B+.

89.4. One-tenth of a percentage point higher, 89.5, would have rounded up: A-.

Which will come into play when we get to the part where I graduate. Currently, we are in ninth grade, where I am one-tenth of a point short of an A- in Geometry. Mean Mrs. Rhenquist would be the second person to tell you: 89.4 rounds down.

The first to tell you would be that asshole unhappy Mr. Ennerson person who taught my fifth period Geometry class. I argued with him, shouldn’t a tenth of a point from an A- be close enough to warrant an A-? Especially since I could have cheated like Barfy Cally on that one test where I didn’t cheat and got a B but she did cheat got an A; but then we wouldn’t be having this conversation because my final grade would be higher than 89.4—none of which did I bring up. Instead, I argued against the arbitrary quality of numbers, really, when you are that close to an A-.

He said, 89.4 rounds down. B+

Why does everything with math people have to round? What the fuck. Can they not allow fluidity to affect perspective? Can they not at least attempt it? Writers do. And we are such happy people.

I changed all these names, by the way. Made ‘em up. Smeared some details. The truth is the truth, but we were children. It is wrong to write meanly about children. Also, what if Cally or Bryn—you’ll meet her soon—or what’s-her-face, the time-consuming one that ran the scoreboard? She’s not in this piece. But what if she reads it? She could post about me on Facebook.

Scene change: End of high school: Four different kids had 4.0s. I was not one of them. I had a single B; B+, if we have been paying attention. So, those four kids were our valedictorians. I remember thinking, “That is fair. They are the valedictorians and I am not. I am the salutatorian.” Besides, I got to learn the word salutatorian (prissy little) even though a friend told me that one of the valedictorians also had a single B. I’m not even going to bother making up a name for him, it’s so whiney; Senior year, Captain Whiney went back and got the Bio teacher to change his single B to an A- so that he, the whiney one, could graduate with a 4-point-0.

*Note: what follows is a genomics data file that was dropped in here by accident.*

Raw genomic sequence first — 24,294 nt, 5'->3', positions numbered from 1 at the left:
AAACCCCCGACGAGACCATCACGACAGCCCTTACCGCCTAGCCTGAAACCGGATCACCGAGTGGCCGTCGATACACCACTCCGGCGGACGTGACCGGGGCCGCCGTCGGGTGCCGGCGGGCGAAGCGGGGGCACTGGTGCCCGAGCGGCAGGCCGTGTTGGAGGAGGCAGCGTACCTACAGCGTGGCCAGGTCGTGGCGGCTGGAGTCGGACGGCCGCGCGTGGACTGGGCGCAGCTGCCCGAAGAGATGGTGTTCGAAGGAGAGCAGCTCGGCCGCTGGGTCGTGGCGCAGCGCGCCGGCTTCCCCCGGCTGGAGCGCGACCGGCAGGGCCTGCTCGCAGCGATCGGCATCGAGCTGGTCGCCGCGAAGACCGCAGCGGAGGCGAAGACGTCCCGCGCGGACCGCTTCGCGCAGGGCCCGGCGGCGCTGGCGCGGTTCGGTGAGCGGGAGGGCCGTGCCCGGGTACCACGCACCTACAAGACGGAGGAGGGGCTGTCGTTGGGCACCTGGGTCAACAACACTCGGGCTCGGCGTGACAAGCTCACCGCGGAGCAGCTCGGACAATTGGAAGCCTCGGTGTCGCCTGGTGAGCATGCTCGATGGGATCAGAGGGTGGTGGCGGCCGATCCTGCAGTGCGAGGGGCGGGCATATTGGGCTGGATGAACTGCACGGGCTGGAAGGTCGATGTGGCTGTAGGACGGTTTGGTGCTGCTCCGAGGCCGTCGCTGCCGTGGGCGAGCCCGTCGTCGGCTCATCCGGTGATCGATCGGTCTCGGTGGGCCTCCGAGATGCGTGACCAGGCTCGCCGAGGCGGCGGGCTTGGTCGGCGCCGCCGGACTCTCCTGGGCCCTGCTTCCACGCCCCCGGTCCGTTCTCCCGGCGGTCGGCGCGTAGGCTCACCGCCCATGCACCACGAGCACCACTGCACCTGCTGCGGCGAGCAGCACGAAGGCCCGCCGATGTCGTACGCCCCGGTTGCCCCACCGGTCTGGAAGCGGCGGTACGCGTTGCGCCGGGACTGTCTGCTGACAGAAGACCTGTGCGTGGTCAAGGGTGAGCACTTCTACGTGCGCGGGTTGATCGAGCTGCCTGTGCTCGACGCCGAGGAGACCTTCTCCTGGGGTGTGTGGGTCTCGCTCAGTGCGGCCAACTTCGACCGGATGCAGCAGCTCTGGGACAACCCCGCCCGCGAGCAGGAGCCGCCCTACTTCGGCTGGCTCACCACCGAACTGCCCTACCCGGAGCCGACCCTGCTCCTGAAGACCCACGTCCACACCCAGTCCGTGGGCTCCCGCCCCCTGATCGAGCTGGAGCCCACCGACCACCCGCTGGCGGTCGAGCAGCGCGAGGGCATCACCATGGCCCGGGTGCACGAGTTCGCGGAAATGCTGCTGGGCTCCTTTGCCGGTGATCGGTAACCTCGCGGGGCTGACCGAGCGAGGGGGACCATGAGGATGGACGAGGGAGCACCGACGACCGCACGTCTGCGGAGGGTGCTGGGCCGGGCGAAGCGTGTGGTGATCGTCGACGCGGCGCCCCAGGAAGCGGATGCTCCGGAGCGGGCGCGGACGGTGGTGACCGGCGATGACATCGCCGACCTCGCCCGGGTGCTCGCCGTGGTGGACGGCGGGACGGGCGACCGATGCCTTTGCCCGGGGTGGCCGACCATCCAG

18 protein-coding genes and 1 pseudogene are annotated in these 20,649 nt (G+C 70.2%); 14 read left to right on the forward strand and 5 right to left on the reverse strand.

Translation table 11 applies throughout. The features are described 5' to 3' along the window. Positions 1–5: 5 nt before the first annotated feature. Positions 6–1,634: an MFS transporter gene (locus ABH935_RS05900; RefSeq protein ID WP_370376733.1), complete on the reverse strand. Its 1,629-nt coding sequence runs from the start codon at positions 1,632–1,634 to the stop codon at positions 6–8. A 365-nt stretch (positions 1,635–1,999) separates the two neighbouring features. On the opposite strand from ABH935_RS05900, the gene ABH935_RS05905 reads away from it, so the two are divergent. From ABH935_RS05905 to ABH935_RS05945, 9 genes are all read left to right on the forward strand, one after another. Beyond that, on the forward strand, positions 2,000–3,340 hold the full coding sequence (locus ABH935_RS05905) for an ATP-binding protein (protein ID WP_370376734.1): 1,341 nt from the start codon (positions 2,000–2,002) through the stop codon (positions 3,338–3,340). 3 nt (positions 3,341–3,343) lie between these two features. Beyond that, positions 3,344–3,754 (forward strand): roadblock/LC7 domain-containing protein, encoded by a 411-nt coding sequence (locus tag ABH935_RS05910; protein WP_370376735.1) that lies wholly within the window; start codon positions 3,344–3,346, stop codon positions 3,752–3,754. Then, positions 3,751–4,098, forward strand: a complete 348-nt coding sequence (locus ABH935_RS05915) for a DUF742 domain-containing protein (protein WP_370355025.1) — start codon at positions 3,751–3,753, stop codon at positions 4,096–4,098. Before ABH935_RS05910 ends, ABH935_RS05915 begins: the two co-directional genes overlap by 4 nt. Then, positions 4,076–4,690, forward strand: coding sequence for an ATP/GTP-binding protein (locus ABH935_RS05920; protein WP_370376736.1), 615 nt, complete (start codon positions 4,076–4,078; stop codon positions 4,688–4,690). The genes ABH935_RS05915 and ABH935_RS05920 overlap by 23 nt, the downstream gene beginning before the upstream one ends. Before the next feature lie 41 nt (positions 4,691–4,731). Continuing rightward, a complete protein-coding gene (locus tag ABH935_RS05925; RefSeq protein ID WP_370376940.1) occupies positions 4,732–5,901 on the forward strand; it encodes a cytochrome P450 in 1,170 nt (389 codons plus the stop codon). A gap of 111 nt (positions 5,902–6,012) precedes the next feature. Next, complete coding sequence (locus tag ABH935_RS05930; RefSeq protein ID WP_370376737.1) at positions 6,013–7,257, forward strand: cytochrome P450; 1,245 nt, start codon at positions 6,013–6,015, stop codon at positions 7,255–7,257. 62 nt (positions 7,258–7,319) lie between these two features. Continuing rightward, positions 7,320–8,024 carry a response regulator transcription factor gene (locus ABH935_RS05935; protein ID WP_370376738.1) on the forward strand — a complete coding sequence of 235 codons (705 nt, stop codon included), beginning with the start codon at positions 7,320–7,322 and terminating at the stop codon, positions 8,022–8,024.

He and I were in the same Bio class. We sat at the same table.

I got an A in that class.

He wanted to be a minister.

He grew up to sell real estate. The two of us were somewhere between an 89.4 and valedictorian. I grew up to be a writer. I am somewhere between “emerging” and “published.” I’ve been here for close to thirty years. I am somewhere between a great mom and I’ve slapped my son three times. Maybe four. OK, six. After 20 years with my husband, we love what we do in bed, we’ve assigned who grabs which child in case of what kind of emergency, and I’ve said, “I hate you.” I’ve said it in front of our children; I’ve called him an idiot, I’ve said, “Fuck you,” and when I say it, I mean it. I am mean.